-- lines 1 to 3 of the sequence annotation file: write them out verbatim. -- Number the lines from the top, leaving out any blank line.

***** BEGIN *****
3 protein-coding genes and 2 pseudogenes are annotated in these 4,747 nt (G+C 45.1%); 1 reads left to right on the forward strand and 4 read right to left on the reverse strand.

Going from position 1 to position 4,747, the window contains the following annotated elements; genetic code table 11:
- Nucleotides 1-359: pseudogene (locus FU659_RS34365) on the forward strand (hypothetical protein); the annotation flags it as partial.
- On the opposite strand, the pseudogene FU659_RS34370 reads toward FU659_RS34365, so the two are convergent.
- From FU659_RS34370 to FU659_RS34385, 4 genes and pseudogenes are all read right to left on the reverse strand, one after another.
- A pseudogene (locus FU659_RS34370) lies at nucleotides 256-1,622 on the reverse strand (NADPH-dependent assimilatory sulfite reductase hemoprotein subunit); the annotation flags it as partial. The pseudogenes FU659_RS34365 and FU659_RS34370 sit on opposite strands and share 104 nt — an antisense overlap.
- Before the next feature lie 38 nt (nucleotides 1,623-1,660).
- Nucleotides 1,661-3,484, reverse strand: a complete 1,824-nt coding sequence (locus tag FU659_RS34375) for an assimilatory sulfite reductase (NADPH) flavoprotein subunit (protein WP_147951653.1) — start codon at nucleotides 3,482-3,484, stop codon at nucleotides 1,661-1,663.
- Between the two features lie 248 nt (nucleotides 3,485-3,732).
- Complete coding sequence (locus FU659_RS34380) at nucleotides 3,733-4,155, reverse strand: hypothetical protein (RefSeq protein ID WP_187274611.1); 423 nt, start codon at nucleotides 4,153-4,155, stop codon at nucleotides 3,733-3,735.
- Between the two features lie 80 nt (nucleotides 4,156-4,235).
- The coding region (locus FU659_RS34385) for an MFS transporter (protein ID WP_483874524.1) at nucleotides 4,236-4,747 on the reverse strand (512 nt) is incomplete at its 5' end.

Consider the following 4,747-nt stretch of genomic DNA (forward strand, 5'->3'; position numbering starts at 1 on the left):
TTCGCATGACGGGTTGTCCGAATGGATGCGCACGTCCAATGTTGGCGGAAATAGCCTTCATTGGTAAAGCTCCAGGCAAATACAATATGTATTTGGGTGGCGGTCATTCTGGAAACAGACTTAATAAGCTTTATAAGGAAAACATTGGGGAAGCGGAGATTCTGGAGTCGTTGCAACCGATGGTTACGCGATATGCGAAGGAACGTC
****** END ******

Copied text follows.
3 protein-coding genes and 2 pseudogenes are annotated in these 4,747 nt (G+C 45.1%); 1 reads left to right on the forward strand and 4 read right to left on the reverse strand.

Going from position 1 to position 4,747, the window contains the following annotated elements; genetic code table 11:
- Nucleotides 1-359: pseudogene (locus FU659_RS34365) on the forward strand (hypothetical protein); the annotation flags it as partial.